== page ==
That was nearly a year ago and I can honestly say I have never looked back. I have met (virtually and otherwise) a host of lovely people who although not friends in the normal sense of the word, are giving and helpful. I have presented at a Teachmeet in Bath (my first and definitely not my last). I have built a substantial Personal Learning Network (PLN) of contacts, experts, colleagues and gurus who I feel happy to contact my fellow tweeps about a variety of topics and questions. I can post a request and within 10 minutes receive upwards of 15 responses – fantastic! The project’s success also enabled me to have plenty to say about my experiences of GBL and to share ideas. I have liaised with Wiltshire and Swindon Learning Resources about content in their excellent multimedia boxes. Simon and I have created a blog called the South West Games Based Learning network which harnesses superb ideas and planning to enable others to ‘have a go’ and to read about others who have! This we hope will enable other contributors share their experiences too and be a truly collaborative project.
This blog and my class blog were also created to reflect and publish our efforts and thinking as the year progressed (and as a direct nudge from the tweeting community, @deputymitchell and others) and my children have absolutely loved posting and even creating their own personal blogs, discussing their daily learning which I was personally thrilled about.
Last week I had the pleasure of presenting at the conference and to have Tim sitting at the back and tweeting about me made me feel very honoured and proud. Several people have since contacted me as a direct result of the seminar who I am more than happy to help begin their GBL journey. A few posts ago I wanted time to reflect and assimilate all that I had heard and learnt from the conference. I’m still thinking how to implement a lot of what was said, especially from Ewan McIntosh’s keynote (he’s due to blog about it soon) – if you were there you’ll understand that I shall now be ‘conducting with my eyebrows’ to make learning a risk, challenging and meaningful. If you weren’t there then go to his blog and find out more, you won’t regret it!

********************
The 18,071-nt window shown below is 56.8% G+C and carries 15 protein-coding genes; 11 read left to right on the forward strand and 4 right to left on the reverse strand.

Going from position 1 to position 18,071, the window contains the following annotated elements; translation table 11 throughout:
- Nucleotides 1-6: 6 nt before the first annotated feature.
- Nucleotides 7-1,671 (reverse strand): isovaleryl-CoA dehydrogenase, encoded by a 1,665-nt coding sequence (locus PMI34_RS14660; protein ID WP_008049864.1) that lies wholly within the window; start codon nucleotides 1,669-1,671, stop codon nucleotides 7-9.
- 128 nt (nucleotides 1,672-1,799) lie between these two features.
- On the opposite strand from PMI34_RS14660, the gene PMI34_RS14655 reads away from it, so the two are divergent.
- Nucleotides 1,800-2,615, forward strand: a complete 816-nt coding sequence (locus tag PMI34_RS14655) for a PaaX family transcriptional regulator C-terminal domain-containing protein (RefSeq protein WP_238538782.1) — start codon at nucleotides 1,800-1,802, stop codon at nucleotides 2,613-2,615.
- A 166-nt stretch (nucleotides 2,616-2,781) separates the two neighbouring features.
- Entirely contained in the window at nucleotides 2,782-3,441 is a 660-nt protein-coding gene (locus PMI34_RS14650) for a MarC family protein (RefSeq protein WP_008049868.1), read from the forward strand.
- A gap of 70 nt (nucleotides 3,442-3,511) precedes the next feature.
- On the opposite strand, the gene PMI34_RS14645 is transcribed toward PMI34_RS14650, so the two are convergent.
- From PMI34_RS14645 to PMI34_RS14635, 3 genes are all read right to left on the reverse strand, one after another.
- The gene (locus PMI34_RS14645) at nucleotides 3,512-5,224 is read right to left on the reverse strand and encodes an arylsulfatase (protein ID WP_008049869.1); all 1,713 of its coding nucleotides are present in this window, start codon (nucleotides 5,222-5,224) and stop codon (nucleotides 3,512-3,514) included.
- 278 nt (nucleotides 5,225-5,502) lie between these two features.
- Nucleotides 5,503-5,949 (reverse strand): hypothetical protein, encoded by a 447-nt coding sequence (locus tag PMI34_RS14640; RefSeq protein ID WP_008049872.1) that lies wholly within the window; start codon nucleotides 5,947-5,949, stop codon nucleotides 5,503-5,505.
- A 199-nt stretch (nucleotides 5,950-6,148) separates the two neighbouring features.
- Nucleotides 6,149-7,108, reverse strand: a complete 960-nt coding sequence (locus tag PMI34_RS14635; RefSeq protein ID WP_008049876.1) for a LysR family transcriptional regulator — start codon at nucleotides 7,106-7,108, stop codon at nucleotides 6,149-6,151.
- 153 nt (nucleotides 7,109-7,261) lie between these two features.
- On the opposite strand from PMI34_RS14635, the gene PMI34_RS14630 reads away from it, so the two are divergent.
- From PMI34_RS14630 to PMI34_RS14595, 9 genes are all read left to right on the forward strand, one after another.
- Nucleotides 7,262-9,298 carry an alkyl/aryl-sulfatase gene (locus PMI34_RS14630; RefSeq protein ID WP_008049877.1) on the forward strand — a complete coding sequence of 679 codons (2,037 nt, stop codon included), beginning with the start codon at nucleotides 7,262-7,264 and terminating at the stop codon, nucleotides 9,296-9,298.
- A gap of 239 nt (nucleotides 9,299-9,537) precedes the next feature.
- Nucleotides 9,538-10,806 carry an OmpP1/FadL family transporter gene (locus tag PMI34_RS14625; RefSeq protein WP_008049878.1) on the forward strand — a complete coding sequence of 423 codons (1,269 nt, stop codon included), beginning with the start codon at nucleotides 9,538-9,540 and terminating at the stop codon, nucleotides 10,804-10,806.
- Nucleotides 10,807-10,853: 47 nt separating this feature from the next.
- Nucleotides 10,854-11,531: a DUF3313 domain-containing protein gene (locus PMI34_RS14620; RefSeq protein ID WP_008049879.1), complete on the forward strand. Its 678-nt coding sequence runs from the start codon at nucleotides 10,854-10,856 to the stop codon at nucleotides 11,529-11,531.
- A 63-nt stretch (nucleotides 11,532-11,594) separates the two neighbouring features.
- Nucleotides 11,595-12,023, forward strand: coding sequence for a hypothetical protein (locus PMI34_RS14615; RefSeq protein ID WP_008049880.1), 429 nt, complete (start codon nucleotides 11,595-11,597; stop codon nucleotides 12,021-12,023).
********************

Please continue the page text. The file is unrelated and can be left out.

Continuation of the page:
So, in summary I have taken a different route that has given me so many cpd opportunities to improve my teaching practice. I have learnt more this year by joinging Twitter than probably in the last 3 by conventional means. I forget who said it (apologies) but Twitter is like a river that constantly flows, you don’t have to row back to the beginning in case you miss something. You simply join in when you need to and glean what you feel is appropriate for your situation. If the next year is as beneficial as this year has been, then I will have a lot to be thankful for by joining this particular social network.